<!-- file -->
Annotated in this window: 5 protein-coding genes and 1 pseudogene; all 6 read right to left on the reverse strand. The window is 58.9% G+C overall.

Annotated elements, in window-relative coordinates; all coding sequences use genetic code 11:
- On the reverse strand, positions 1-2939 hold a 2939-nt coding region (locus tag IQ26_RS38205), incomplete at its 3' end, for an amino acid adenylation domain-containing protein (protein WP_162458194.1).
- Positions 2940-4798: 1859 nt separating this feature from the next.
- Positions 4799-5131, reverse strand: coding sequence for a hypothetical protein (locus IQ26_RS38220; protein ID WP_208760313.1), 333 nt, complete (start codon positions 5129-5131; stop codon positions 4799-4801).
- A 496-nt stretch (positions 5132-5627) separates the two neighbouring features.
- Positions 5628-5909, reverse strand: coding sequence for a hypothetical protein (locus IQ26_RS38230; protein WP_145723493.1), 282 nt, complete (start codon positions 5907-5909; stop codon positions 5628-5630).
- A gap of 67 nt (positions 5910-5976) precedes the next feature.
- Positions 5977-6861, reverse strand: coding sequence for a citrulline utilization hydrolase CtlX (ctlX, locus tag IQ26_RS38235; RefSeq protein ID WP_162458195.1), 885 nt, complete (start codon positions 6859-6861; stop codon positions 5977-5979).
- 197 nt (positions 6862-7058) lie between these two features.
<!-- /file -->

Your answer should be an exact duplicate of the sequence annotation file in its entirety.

Annotated in this window: 5 protein-coding genes and 1 pseudogene; all 6 read right to left on the reverse strand. The window is 58.9% G+C overall.

Annotated elements, in window-relative coordinates; all coding sequences use genetic code 11:
- On the reverse strand, positions 1-2939 hold a 2939-nt coding region (locus tag IQ26_RS38205), incomplete at its 3' end, for an amino acid adenylation domain-containing protein (protein WP_162458194.1).
- Positions 2940-4798: 1859 nt separating this feature from the next.
- Positions 4799-5131, reverse strand: coding sequence for a hypothetical protein (locus IQ26_RS38220; protein ID WP_208760313.1), 333 nt, complete (start codon positions 5129-5131; stop codon positions 4799-4801).
- A 496-nt stretch (positions 5132-5627) separates the two neighbouring features.
- Positions 5628-5909, reverse strand: coding sequence for a hypothetical protein (locus IQ26_RS38230; protein WP_145723493.1), 282 nt, complete (start codon positions 5907-5909; stop codon positions 5628-5630).
- A gap of 67 nt (positions 5910-5976) precedes the next feature.
- Positions 5977-6861, reverse strand: coding sequence for a citrulline utilization hydrolase CtlX (ctlX, locus tag IQ26_RS38235; RefSeq protein ID WP_162458195.1), 885 nt, complete (start codon positions 6859-6861; stop codon positions 5977-5979).
- 197 nt (positions 6862-7058) lie between these two features.